Meet The Toronto Wolfpack, The World's First Transatlantic Sports Team

With petty parochialism sweeping the planet, the reliably rebellious sport of rugby league is kicking against the prevailing orthodoxy by going global. Its new season in Europe sees the arrival of the world’s first transatlantic sports team, the Toronto Wolfpack.
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With petty parochialism sweeping the planet, the reliably rebellious sport of rugby league is kicking against the prevailing orthodoxy by going global. Its new season in Europe sees the arrival of the world’s first transatlantic sports team, the Toronto Wolfpack.
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The Canadians started their assault on European rugby league this week with a thumping away win at London Skolars. The 76-0 result is unlikely to be Toronto’s last big victory of the season because the Wolfpack are starting their odyssey in the third tier of the Rugby Football League (League 1). That they have chosen to build from below, rather than pushing to be parachuted in higher up, is to the immense credit of their wealthy and committed backers.

There is no doubt, though, that Toronto’s aim is to break into the top flight Super League as quickly as possible. The new club is led by a top-notch coaching team of emerging talent Paul Rowley and ex-Great Britain boss Brian Noble. It has put together a formidable squad featuring stars such as the legendary, larger than life Tongan wrecking ball Fuifui Moimoi.

The off-field driving force is Founder and CEO, Eric Perez. The Torontonian Perez fell in love with rugby league whilst working in the UK, instantly recognising it as the “most Canadian sport not yet played at a high level in Canada” and vowing to correct that anomaly. Perez has dedicated several years of his life to bringing his vision to fruition. As he says, the game features an abundance of everything Canadian fans most love in a sport, “speed, finesse, hard-hitting, a never-say-die attitude and a little fighting too - which us Canadians don’t mind”!

The early signs are that Perez’s optimism is well-judged. Ticket sales in Toronto are buoyant, club merchandise is becoming a cult fashion and an exclusive TV deal is in place to cover all the Wolfpack’s games. The latter is an important part of the plan to keep interest high. This is because Toronto are overcoming the logistical challenges of being transatlantic pioneers by playing their away fixtures in roughly four week blocks across the ocean in the UK. The club are also generously funding the travel and accommodation expenses of their opponents when they visit Canada.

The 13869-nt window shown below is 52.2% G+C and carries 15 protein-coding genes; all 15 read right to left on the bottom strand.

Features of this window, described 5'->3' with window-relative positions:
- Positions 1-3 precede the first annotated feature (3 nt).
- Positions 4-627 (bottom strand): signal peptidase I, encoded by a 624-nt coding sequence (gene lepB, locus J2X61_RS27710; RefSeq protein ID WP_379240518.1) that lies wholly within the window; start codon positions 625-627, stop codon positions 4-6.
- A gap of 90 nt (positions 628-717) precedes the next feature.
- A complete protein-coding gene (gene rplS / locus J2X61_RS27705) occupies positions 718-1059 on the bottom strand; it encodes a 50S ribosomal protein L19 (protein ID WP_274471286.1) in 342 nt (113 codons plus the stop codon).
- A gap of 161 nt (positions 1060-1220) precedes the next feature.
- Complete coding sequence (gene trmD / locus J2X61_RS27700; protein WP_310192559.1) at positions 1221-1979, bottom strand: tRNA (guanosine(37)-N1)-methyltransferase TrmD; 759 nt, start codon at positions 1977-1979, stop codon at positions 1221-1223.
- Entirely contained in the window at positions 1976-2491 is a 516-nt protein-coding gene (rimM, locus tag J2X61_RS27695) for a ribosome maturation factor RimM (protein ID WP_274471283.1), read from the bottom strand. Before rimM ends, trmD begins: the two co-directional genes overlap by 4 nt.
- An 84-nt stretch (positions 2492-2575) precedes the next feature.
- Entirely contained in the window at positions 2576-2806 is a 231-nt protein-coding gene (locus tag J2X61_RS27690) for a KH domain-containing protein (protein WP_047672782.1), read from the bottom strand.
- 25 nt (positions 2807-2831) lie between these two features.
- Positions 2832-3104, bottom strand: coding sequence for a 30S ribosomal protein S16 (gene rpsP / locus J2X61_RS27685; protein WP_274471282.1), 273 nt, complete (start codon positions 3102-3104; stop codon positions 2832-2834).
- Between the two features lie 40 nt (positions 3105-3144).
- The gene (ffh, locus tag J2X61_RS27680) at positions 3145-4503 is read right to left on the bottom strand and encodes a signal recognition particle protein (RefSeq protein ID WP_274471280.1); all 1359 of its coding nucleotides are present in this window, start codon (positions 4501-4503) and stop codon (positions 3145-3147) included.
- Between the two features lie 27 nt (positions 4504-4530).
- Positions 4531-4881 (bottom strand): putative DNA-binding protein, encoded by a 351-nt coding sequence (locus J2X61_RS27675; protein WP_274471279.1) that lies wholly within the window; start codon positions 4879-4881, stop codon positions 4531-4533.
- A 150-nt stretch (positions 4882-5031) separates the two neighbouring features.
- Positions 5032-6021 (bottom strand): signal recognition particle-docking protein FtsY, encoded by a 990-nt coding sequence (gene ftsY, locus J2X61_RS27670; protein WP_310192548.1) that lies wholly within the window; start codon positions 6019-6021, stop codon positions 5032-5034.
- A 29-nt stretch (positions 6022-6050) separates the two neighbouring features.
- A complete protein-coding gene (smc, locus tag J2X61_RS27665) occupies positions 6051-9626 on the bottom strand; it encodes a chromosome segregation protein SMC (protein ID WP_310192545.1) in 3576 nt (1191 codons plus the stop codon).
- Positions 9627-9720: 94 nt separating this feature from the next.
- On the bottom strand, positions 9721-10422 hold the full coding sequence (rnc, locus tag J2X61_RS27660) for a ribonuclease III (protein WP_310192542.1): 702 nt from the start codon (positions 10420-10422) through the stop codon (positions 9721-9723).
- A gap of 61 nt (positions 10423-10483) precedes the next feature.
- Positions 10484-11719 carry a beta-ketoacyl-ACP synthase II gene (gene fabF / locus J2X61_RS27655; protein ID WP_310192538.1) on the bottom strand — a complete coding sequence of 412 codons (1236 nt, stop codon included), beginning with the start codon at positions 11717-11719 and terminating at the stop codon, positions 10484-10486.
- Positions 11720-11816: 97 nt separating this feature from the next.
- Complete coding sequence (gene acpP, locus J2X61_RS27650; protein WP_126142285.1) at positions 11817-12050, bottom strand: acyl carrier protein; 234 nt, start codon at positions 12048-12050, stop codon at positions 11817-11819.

The arrival of Toronto is in many ways typical of rugby league at its best. Boldness has been part of the sport’s DNA since its birth following rugby’s split into two codes back in 1895. The split came about because the clubs that became rugby league wanted to compensate working class players fairly for the wages they lost from their day jobs by taking time off to play. Ever since then, the game has developed a culture of innovation designed to make it more appealing to a paying audience. This ranges from the 1906 reduction to 13-a-side to the early adoption of video refereeing technology and regular rule changes to speed up the spectacle and reward attacking skills.

Whilst never completely immune from the ills of the world, rugby league’s roots in a divorce from society’s elites have led it to develop a long tradition of inclusivity that will make the famously egalitarian Canadians feel right at home.

French sides Toulouse Olympique and Catalans Dragons are already integrated into the British league. The game has the astonishing record of having this country’s first black coaches of a major professional sports club (Roy Francis, Hull FC 1955-59) and national team (Ellery Hanley, 1994), first black international captain (Clive Sullivan, who lifted the World Cup in 1972) and first Briton of Asian origin to play rugby for England (Ikram Butt, 1995). Rugby League was also the first sport to work together with the leading campaign group Stonewall on tackling homophobia and, for example, Australian international star Ian Roberts’ “coming out” was widely embraced way back in 1995.

After all that, welcoming the world’s first transatlantic sports team into the European rugby league fold seems like a logical step. Will the Toronto Wolfpack succeed and eventually become the Super League champions? As they say in Canada - why not, eh?